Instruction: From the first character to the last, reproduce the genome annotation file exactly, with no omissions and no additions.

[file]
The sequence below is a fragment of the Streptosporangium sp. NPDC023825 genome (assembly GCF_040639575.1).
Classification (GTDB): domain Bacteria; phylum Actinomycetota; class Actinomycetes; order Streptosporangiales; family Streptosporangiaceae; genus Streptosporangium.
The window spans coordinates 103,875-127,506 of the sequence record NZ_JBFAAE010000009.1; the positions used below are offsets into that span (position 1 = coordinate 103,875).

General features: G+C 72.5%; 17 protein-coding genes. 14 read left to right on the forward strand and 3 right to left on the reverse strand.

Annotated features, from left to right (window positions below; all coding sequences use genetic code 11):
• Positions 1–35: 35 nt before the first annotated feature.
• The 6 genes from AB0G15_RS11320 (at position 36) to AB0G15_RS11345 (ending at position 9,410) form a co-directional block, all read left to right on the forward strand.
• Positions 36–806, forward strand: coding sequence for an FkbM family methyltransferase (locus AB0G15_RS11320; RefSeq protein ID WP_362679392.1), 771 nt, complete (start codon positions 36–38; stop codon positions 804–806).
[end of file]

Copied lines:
The sequence below is a fragment of the Streptosporangium sp. NPDC023825 genome (assembly GCF_040639575.1).
Classification (GTDB): domain Bacteria; phylum Actinomycetota; class Actinomycetes; order Streptosporangiales; family Streptosporangiaceae; genus Streptosporangium.
The window spans coordinates 103,875-127,506 of the sequence record NZ_JBFAAE010000009.1; the positions used below are offsets into that span (position 1 = coordinate 103,875).

General features: G+C 72.5%; 17 protein-coding genes. 14 read left to right on the forward strand and 3 right to left on the reverse strand.

Annotated features, from left to right (window positions below; all coding sequences use genetic code 11):
• Positions 1–35: 35 nt before the first annotated feature.
• The 6 genes from AB0G15_RS11320 (at position 36) to AB0G15_RS11345 (ending at position 9,410) form a co-directional block, all read left to right on the forward strand.
• Positions 36–806, forward strand: coding sequence for an FkbM family methyltransferase (locus AB0G15_RS11320; RefSeq protein ID WP_362679392.1), 771 nt, complete (start codon positions 36–38; stop codon positions 804–806).